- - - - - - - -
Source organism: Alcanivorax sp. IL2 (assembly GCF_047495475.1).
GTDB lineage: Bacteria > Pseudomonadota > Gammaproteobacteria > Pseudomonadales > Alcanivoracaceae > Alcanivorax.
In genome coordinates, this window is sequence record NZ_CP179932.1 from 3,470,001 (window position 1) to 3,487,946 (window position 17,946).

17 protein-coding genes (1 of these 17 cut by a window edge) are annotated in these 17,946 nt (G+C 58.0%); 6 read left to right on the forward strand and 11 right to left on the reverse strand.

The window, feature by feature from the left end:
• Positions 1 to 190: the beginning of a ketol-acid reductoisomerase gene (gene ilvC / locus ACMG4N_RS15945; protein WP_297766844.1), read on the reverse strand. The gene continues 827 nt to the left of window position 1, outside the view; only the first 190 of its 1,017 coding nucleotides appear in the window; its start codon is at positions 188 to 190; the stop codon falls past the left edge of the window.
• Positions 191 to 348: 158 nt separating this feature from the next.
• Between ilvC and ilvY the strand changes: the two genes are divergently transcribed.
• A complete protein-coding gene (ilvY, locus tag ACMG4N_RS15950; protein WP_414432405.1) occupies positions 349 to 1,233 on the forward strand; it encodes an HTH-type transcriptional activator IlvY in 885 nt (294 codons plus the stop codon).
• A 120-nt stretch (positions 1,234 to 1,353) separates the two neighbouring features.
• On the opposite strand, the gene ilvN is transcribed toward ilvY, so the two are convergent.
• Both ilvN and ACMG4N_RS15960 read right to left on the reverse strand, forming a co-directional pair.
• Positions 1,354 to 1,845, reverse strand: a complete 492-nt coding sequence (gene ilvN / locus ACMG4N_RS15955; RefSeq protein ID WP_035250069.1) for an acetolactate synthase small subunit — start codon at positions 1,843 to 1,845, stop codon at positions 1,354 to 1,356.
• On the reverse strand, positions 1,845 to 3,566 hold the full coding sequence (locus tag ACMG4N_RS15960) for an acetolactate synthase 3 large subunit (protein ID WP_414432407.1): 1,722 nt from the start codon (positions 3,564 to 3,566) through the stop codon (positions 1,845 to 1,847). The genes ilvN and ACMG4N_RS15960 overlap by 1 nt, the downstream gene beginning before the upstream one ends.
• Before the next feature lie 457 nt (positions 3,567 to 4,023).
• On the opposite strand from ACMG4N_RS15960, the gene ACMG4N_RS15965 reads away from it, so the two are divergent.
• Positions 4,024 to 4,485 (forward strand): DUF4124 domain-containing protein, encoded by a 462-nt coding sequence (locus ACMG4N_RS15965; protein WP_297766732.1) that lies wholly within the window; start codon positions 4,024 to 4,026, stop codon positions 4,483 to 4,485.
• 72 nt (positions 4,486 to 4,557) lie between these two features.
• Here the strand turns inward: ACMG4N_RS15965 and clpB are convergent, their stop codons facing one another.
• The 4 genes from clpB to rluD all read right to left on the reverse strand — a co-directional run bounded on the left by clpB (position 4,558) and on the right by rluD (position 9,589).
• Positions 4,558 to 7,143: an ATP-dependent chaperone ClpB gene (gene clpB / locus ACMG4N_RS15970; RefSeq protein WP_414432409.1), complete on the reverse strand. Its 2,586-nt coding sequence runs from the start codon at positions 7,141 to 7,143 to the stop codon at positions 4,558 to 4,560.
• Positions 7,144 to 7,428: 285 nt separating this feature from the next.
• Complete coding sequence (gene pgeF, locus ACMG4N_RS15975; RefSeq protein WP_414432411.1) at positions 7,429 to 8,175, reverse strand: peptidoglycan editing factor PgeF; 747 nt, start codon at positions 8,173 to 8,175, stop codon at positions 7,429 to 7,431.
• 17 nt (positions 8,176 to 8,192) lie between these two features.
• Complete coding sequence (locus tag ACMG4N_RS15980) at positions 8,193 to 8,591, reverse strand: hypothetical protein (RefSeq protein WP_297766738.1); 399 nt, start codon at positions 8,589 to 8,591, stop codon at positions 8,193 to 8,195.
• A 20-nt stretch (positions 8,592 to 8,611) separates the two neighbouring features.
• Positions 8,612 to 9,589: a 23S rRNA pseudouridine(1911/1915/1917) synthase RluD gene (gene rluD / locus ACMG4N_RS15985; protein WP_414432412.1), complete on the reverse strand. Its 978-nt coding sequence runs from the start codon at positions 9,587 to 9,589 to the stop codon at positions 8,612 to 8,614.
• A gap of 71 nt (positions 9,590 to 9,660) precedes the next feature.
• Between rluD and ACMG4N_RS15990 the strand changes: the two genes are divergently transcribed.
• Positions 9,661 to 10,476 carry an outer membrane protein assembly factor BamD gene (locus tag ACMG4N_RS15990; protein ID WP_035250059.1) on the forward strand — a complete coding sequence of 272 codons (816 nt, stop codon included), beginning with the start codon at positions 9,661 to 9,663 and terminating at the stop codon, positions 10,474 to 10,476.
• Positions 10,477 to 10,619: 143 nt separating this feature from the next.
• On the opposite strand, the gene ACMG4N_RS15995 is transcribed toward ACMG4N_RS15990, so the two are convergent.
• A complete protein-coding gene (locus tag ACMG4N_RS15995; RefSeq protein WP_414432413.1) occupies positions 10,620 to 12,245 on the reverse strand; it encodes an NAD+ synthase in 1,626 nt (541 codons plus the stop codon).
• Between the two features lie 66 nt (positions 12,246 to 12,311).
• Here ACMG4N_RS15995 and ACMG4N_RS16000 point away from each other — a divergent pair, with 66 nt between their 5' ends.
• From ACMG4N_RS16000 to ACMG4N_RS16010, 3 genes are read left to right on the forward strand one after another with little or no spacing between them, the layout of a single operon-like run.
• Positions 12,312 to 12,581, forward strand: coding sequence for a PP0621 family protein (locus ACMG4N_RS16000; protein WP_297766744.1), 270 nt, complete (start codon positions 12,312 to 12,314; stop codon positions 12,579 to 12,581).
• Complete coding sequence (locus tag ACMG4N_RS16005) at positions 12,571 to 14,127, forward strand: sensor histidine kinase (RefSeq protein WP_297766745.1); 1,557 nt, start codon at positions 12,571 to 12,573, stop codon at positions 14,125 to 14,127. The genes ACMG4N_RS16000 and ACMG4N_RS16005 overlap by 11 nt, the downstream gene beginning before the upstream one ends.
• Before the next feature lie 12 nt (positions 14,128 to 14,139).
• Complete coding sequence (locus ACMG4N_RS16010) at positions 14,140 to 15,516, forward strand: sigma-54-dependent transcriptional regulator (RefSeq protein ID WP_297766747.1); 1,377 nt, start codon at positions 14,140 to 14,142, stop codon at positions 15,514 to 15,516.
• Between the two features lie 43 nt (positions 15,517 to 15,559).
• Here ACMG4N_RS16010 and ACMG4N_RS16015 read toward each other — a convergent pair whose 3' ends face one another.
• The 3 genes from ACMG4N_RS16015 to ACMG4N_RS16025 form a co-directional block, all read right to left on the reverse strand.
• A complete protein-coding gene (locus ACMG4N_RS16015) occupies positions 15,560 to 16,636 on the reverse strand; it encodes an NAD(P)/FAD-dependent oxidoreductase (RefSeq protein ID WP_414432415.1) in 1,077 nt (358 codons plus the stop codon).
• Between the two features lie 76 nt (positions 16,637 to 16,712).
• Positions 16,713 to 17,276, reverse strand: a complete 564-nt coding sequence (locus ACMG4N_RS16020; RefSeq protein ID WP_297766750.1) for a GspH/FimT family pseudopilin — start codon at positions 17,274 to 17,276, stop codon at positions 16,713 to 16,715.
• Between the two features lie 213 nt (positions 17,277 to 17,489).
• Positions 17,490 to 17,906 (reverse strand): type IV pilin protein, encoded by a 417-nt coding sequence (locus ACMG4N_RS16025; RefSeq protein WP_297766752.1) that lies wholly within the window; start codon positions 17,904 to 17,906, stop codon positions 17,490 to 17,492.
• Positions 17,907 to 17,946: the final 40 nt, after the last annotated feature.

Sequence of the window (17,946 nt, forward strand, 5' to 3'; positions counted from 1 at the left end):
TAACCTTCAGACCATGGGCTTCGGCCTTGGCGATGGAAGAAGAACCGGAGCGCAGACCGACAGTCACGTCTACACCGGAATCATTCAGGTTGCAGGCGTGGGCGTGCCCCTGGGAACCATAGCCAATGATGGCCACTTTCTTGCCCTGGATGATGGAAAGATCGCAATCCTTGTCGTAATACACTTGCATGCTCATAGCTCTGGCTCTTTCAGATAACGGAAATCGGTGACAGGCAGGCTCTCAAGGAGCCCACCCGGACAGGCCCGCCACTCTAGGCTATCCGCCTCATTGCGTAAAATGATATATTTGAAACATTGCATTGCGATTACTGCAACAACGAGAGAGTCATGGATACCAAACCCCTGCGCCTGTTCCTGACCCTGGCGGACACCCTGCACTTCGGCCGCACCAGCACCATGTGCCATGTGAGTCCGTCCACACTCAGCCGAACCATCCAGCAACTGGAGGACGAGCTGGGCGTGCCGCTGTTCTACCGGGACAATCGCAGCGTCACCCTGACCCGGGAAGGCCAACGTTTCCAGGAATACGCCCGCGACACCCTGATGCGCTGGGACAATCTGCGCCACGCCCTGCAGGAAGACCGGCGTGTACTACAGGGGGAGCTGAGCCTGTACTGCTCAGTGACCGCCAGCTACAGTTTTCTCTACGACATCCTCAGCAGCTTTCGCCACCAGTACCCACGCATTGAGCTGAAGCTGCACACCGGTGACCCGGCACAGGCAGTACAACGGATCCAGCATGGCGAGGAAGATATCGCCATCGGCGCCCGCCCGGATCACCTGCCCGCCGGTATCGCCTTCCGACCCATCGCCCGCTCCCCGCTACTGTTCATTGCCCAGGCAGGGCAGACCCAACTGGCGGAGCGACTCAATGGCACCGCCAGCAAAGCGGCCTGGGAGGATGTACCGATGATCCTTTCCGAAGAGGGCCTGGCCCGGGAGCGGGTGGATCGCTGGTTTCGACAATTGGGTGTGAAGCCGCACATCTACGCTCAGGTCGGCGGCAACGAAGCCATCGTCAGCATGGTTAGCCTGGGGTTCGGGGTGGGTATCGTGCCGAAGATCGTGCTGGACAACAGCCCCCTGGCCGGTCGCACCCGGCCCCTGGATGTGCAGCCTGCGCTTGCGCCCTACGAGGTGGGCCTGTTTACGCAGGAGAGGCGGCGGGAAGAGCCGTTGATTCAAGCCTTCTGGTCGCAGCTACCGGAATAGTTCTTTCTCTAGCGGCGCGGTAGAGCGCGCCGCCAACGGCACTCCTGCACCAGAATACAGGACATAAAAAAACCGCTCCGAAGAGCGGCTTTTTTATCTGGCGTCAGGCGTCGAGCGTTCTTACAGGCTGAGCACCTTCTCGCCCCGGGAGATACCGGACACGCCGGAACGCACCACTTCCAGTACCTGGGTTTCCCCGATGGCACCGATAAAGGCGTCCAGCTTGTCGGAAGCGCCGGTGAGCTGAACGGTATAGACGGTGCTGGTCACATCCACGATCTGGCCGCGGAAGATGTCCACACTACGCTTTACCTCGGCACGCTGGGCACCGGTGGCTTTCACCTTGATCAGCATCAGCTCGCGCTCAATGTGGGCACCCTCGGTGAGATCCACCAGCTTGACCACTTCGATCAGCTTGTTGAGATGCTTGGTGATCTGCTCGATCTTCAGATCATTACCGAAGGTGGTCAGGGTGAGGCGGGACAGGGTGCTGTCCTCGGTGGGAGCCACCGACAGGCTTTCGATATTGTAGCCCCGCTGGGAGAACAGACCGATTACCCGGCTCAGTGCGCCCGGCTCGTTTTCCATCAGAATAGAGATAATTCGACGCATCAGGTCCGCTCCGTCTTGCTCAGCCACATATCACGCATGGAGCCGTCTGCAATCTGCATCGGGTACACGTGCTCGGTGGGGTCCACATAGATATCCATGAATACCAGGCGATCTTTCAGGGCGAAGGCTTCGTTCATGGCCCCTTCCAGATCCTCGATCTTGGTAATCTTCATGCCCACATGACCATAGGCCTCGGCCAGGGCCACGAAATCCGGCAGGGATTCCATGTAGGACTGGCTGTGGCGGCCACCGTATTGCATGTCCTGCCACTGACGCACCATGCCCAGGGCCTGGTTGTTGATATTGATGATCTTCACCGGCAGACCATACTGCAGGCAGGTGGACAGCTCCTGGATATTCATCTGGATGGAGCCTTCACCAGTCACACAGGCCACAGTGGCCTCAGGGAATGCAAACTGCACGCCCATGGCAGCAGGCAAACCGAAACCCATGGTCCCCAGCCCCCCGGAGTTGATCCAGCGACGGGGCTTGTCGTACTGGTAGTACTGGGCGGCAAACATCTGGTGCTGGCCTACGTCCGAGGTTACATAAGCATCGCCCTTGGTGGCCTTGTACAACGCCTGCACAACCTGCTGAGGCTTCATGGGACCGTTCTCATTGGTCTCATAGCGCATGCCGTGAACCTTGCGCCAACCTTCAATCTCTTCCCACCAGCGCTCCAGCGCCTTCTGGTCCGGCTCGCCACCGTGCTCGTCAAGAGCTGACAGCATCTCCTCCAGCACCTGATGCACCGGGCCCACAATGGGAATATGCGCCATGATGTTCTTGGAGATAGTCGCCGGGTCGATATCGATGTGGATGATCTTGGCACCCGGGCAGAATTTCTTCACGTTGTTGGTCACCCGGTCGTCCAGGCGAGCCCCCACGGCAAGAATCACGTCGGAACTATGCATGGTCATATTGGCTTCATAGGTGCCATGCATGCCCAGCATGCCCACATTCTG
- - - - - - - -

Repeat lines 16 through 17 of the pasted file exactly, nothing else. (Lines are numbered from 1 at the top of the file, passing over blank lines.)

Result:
• On the opposite strand from ACMG4N_RS15960, the gene ACMG4N_RS15965 reads away from it, so the two are divergent.
• Positions 4,024 to 4,485 (forward strand): DUF4124 domain-containing protein, encoded by a 462-nt coding sequence (locus ACMG4N_RS15965; protein WP_297766732.1) that lies wholly within the window; start codon positions 4,024 to 4,026, stop codon positions 4,483 to 4,485.